During the time of year where you can’t quite tell if the person on the bus wearing a steampunk top-hat and pink tulle skirt is in costume or just living their best life, it’s important to keep safety in mind.
The evening of Halloween has historically had one of the highest rates of emergency department visits of any holiday in America. When you narrow those injuries down to child-pedestrian injuries, it becomes the highest.
Most Common Injuries
While not fatal, hand injuries (largely lacerations) make up a large percentage of emergency department visits. The culprit? Improperly carving pumpkins. Children can hurt their hands from the combination of thick pumpkin skins, sharp (or dull) knives, and underdeveloped hand-eye coordination. Adults hurt themselves from using the wrong tools and having worse hand-eye coordination than they might think they have.
Whether you’re an adult, a child, an adult responsible for a child, or a child responsible for an irresponsible adult, having the right tools is vital. Pumpkin carving kits are specifically designed for carving pumpkins and are relatively inexpensive.
Remember to never carve a pumpkin without supervision. Even if you think you’re responsible and are using the right tools you don’t want to risk cutting off a finger and trying to deal with that all on your own.
Extremities (hands, feet, wrists, ankles) are at particularly high risk during Halloween, and not just from pumpkins. The mix of long costumes, reduced visibility due to masks/face paint, and cold weather make nasty falls common. Extremity breaks and fractures are an extremely common injury on Halloween.
The best way to avoid a fall and an emergency department visit are by ensuring your costume would be safe to play basketball in. Can you run, maneuver quickly, and not be surprised when you get hit in the face by a basketball? If not, make some adjustments. Trim the hems, wear practical shoes, and make sure you can see. If you are responsible for anyone else, make sure their costume also follows these guidelines.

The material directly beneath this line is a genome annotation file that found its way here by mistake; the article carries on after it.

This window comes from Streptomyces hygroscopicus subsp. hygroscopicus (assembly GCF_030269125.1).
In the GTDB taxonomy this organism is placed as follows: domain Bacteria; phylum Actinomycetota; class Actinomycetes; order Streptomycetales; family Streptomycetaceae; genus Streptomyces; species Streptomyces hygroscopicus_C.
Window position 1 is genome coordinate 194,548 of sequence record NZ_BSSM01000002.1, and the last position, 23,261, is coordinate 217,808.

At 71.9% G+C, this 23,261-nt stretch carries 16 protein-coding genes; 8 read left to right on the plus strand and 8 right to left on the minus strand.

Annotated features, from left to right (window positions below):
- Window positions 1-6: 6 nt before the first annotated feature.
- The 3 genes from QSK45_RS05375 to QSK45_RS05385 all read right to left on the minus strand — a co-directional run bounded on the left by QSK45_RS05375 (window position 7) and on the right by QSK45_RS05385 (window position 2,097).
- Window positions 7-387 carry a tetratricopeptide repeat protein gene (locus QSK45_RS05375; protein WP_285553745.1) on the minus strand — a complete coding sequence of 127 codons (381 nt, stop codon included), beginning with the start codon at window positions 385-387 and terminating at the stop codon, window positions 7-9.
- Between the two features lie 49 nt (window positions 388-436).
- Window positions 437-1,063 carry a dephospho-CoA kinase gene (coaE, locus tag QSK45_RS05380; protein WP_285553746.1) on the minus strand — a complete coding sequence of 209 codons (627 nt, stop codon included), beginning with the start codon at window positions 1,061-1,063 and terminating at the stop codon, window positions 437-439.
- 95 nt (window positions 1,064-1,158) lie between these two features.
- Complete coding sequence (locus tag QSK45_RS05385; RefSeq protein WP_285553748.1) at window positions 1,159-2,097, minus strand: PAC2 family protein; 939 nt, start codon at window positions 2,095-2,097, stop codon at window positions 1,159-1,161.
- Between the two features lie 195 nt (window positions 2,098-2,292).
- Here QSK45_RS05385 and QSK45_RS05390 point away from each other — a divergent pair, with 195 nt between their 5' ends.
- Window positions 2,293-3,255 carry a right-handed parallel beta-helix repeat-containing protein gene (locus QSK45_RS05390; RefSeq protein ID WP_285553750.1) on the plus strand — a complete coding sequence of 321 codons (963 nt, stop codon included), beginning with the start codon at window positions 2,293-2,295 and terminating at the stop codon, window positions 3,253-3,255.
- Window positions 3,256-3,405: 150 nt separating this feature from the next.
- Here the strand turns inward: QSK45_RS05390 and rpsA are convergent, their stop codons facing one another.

Unfortunately, Halloween has one of the highest child pedestrian fatality rates of the year, and it’s pretty clear to see why. Children wear costumes that obscure their vision, cross the street at places other than formal crosswalks, and many of them are trick-or-treating right at dusk or soon after it gets dark. Statistics completely unrelated to Halloween show that most pedestrian fatalities occur between 6:00 and 9:00 PM, which is incidentally when most trick-or-treating also occurs.
If you are responsible for a child on Halloween make sure they follow proper safety precautions. Only use proper crosswalks when crossing the street, get your kid to stick some reflective stickers on their head or whatever portion of their body is the most visible, and make sure to never let them just run across the street. Risk being labeled the over-protective adult: it’s worth it if it keeps them safe on the highest-risk night of the year.
People poisoning or putting razor blades or needles in candy is pretty much unheard of. No one does that. But that doesn’t mean all the candy your kid gets is safe. Spoiled or tainted candy is a risk, but an avoidable risk.
Teach your kids how to recognize unsafe food. Also, teach them to bring anything they’re unsure of to you. The best way to avoid eating spoiled candy is to not to eat spoiled candy.
Stay Safe Out There
While it might seem fun to see an emergency department chock full of both real nurses and modified nurses (zombie, vampire, sexy, or otherwise), it’s honestly best to try and avoid it altogether. Keep safety in mind while you’re roaming the streets, and force safety onto those you are responsible for.
Go out, enjoy the night and the candy, and try not to need any medical attention!
A couple people in Ohia did find razor blades in their Halloween candy in Ohio this year, but there have been no cases of death by poisoned or razor-bladed candy. Still, keep an eye out and check your kid’s candy.